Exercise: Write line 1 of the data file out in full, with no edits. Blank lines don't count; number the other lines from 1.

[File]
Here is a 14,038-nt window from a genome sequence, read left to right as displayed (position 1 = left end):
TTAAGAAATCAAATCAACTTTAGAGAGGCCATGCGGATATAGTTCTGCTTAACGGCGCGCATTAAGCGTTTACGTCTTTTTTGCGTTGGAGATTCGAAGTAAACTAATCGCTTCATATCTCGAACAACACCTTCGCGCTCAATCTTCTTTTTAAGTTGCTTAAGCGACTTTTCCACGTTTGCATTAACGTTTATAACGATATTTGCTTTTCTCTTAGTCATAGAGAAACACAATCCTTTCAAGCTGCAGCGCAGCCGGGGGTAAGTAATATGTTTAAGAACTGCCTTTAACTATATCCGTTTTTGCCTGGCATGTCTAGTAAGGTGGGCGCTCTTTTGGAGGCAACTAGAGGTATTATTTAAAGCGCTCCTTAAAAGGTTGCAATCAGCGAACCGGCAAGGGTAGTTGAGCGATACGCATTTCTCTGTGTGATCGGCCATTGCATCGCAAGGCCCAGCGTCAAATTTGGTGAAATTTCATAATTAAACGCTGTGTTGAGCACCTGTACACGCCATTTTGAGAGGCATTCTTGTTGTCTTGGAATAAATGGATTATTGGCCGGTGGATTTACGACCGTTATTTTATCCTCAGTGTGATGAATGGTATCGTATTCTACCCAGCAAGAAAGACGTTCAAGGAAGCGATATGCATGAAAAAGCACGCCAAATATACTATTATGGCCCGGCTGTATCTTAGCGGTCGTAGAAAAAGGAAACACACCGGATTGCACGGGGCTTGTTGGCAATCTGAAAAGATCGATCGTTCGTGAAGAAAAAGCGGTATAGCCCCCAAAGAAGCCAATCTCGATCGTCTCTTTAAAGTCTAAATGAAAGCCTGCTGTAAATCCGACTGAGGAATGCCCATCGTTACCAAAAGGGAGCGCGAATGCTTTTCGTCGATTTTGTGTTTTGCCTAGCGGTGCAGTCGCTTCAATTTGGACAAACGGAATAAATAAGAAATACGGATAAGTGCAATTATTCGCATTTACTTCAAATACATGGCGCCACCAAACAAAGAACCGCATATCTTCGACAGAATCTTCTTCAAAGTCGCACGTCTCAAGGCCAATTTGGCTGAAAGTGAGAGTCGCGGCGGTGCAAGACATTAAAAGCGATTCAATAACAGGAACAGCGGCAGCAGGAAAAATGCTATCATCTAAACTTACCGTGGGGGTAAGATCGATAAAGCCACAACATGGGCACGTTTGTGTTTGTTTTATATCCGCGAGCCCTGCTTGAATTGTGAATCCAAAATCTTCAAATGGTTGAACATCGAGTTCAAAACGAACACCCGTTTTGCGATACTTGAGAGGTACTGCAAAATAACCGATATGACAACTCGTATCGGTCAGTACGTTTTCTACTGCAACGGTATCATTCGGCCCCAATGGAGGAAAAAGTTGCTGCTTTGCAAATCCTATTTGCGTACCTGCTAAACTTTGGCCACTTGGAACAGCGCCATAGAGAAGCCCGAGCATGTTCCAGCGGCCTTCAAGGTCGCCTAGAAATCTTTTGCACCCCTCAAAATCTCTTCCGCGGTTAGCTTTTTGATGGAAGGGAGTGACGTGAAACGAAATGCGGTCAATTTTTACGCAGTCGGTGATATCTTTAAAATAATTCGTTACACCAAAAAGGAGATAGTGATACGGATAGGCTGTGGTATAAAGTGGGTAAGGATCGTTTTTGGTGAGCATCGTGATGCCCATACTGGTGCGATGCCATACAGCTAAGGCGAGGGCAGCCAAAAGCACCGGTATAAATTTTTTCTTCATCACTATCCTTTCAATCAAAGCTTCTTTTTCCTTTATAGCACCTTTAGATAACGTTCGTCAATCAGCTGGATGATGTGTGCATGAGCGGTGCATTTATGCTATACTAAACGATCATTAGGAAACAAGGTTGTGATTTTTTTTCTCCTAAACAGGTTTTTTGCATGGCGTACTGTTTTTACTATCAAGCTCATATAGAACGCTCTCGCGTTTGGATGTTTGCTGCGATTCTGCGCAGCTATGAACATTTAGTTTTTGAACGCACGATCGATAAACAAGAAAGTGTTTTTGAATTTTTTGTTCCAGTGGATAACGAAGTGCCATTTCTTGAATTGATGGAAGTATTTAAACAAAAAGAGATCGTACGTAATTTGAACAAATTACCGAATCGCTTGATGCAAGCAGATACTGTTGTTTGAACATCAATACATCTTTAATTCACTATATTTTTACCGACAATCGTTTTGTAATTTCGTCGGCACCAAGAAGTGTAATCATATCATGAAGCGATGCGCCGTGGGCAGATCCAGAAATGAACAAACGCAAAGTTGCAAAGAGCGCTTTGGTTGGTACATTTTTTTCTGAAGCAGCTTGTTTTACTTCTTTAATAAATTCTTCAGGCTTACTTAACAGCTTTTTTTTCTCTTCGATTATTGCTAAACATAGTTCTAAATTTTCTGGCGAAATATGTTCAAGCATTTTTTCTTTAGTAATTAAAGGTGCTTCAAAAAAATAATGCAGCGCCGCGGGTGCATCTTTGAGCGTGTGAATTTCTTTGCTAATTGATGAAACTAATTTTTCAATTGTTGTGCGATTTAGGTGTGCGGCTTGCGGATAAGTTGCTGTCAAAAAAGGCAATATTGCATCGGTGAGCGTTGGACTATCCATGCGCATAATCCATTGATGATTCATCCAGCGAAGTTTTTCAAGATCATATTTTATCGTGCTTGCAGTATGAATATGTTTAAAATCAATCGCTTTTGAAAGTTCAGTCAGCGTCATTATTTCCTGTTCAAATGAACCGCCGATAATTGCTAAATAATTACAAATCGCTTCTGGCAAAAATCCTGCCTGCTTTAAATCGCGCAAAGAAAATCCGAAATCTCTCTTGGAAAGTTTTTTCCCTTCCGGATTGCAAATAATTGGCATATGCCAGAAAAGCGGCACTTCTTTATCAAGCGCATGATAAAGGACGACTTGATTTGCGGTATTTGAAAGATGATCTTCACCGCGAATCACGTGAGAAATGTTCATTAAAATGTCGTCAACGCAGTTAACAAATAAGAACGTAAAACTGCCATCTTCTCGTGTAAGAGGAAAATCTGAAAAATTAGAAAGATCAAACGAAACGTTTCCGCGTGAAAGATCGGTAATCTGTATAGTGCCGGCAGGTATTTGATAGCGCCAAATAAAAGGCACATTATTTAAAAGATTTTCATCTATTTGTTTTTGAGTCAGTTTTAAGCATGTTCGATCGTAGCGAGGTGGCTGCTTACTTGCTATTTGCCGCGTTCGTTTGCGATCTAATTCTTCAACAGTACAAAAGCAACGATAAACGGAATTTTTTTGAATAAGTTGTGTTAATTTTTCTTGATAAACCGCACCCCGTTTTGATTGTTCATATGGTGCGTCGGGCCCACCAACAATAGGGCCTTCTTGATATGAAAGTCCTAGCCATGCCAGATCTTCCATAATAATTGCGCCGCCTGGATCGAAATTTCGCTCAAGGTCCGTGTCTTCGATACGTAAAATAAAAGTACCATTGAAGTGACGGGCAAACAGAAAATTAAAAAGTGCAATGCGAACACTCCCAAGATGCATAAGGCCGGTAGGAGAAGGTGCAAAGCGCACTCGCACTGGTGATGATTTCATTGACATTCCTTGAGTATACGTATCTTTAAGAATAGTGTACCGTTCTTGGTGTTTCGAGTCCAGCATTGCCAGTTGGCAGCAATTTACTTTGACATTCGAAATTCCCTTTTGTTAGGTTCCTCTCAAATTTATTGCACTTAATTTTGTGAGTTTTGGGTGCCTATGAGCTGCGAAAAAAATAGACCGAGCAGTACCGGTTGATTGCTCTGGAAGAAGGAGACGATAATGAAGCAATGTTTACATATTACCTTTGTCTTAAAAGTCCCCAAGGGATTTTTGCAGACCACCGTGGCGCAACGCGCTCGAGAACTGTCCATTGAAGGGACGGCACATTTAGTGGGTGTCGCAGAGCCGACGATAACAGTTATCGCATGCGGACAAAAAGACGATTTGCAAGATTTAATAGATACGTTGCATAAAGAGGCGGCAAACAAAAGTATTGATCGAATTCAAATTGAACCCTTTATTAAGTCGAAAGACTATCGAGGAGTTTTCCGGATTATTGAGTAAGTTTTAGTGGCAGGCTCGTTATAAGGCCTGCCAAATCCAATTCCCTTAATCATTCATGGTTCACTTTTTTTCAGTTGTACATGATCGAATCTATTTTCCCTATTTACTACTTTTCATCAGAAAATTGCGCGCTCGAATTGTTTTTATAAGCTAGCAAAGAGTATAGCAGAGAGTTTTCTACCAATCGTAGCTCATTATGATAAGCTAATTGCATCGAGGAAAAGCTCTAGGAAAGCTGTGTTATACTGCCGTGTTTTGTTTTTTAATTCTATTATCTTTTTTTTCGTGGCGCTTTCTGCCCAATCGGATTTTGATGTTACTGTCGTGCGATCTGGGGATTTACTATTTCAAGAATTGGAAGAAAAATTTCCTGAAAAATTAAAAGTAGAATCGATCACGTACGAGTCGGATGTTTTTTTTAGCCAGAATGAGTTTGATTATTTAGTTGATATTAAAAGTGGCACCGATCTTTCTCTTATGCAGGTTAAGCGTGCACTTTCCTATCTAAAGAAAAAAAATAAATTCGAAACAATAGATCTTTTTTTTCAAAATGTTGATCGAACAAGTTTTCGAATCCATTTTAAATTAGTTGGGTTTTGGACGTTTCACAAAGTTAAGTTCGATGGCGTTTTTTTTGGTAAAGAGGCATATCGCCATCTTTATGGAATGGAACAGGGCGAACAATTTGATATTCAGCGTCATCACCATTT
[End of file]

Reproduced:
Here is a 14,038-nt window from a genome sequence, read left to right as displayed (position 1 = left end):